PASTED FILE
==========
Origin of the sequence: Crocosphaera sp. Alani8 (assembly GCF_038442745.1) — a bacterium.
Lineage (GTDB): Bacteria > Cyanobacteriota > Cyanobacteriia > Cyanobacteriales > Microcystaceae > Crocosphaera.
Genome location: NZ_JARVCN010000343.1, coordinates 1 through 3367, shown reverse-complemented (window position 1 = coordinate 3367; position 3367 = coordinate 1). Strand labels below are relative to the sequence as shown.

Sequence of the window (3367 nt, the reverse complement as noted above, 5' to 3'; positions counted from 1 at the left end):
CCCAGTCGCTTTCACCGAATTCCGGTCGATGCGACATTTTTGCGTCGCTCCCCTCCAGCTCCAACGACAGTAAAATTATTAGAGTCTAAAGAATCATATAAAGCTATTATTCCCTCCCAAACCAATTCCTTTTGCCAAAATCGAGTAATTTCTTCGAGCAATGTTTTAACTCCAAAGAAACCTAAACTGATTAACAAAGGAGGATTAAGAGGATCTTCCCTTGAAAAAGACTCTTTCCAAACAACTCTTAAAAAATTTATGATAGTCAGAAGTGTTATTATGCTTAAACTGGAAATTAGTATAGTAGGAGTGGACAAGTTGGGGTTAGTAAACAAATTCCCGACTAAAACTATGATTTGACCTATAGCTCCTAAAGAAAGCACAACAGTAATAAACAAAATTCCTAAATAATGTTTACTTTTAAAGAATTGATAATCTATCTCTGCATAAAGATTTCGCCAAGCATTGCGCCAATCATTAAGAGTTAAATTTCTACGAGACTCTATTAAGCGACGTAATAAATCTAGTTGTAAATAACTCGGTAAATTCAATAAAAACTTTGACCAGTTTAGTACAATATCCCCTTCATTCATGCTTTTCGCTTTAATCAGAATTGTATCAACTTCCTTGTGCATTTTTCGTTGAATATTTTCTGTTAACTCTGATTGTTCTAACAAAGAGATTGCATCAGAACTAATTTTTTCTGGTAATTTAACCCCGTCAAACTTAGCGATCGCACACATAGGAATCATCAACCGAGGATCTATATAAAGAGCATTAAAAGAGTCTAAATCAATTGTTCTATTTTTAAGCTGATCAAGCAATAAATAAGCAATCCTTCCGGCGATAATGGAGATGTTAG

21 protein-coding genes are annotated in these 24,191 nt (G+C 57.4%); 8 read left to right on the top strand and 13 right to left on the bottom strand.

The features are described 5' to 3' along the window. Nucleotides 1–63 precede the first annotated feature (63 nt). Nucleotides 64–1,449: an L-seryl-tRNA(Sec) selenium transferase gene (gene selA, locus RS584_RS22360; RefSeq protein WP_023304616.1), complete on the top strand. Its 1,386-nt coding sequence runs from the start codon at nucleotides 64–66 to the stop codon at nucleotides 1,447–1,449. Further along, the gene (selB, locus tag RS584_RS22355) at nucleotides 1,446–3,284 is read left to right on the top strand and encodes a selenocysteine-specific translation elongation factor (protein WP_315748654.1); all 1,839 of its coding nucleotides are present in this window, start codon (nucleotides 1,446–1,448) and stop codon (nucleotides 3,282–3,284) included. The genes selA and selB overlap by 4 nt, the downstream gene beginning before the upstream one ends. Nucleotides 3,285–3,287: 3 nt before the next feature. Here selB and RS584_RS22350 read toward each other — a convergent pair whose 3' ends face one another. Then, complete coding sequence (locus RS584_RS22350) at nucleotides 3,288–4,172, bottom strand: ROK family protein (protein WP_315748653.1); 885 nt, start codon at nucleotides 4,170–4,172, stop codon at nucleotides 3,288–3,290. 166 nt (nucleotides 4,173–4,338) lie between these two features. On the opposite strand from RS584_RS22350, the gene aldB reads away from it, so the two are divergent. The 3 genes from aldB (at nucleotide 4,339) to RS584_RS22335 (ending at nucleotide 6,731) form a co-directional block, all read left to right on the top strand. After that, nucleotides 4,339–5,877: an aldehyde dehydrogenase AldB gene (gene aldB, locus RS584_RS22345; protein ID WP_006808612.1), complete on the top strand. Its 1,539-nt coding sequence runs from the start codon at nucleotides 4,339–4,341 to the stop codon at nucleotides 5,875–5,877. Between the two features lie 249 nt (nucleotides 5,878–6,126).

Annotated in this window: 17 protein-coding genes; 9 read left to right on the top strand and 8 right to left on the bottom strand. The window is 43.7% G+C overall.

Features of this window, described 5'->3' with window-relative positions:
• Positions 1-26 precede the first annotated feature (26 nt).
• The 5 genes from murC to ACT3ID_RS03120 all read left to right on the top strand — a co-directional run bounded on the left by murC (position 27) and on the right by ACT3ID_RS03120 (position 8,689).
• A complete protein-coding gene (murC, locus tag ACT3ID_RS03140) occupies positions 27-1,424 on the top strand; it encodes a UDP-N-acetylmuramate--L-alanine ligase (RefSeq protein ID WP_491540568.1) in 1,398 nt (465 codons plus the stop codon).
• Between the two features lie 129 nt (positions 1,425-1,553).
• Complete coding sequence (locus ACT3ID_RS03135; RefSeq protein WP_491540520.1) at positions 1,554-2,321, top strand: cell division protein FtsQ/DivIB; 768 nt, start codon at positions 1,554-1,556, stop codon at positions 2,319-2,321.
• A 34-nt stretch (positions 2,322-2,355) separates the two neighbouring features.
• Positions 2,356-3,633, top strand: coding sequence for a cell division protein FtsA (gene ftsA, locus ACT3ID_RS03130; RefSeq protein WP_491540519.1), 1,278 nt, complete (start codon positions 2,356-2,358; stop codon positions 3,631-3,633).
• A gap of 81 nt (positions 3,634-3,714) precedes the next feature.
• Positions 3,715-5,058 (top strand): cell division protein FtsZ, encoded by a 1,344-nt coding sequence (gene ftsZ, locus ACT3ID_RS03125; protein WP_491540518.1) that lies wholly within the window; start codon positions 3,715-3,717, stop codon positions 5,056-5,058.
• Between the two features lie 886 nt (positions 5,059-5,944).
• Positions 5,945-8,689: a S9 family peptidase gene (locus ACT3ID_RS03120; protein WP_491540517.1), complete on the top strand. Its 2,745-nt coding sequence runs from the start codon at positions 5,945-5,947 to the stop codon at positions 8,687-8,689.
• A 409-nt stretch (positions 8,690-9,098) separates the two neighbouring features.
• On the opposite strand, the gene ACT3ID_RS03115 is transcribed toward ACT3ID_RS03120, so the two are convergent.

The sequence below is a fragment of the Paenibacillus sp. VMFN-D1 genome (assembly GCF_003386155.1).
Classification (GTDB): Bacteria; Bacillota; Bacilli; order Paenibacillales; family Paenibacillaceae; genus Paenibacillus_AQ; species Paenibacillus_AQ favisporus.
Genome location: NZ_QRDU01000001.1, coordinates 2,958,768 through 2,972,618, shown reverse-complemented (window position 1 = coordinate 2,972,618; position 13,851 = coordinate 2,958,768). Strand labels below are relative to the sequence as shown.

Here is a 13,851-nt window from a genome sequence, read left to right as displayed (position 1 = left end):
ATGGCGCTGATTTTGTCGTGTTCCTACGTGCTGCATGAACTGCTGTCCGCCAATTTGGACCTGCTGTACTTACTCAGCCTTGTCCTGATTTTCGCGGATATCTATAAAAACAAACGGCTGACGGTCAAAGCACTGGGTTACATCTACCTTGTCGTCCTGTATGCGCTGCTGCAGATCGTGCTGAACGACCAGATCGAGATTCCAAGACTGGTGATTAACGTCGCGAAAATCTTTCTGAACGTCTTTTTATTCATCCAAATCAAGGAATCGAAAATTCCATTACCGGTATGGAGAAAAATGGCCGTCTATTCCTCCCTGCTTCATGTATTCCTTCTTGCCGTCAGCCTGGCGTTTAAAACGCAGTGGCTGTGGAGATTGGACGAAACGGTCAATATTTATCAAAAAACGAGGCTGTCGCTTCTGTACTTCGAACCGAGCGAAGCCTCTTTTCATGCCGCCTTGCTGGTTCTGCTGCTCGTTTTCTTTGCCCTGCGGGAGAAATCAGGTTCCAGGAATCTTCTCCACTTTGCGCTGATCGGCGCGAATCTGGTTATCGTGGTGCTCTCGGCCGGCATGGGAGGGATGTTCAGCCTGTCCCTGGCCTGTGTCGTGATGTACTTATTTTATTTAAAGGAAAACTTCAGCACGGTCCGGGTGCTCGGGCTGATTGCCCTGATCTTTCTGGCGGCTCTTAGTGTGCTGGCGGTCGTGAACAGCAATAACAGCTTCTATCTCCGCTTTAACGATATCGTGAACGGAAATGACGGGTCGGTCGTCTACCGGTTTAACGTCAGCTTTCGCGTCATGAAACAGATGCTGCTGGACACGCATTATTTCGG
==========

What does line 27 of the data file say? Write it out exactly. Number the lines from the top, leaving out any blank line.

ATGGCGCTGATTTTGTCGTGTTCCTACGTGCTGCATGAACTGCTGTCCGCCAATTTGGACCTGCTGTACTTACTCAGCCTTGTCCTGATTTTCGCGGATATCTATAAAAACAAACGGCTGACGGTCAAAGCACTGGGTTACATCTACCTTGTCGTCCTGTATGCGCTGCTGCAGATCGTGCTGAACGACCAGATCGAGATTCCAAGACTGGTGATTAACGTCGCGAAAATCTTTCTGAACGTCTTTTTATTCATCCAAATCAAGGAATCGAAAATTCCATTACCGGTATGGAGAAAAATGGCCGTCTATTCCTCCCTGCTTCATGTATTCCTTCTTGCCGTCAGCCTGGCGTTTAAAACGCAGTGGCTGTGGAGATTGGACGAAACGGTCAATATTTATCAAAAAACGAGGCTGTCGCTTCTGTACTTCGAACCGAGCGAAGCCTCTTTTCATGCCGCCTTGCTGGTTCTGCTGCTCGTTTTCTTTGCCCTGCGGGAGAAATCAGGTTCCAGGAATCTTCTCCACTTTGCGCTGATCGGCGCGAATCTGGTTATCGTGGTGCTCTCGGCCGGCATGGGAGGGATGTTCAGCCTGTCCCTGGCCTGTGTCGTGATGTACTTATTTTATTTAAAGGAAAACTTCAGCACGGTCCGGGTGCTCGGGCTGATTGCCCTGATCTTTCTGGCGGCTCTTAGTGTGCTGGCGGTCGTGAACAGCAATAACAGCTTCTATCTCCGCTTTAACGATATCGTGAACGGAAATGACGGGTCGGTCGTCTACCGGTTTAACGTCAGCTTTCGCGTCATGAAACAGATGCTGCTGGACACGCATTATTTCGG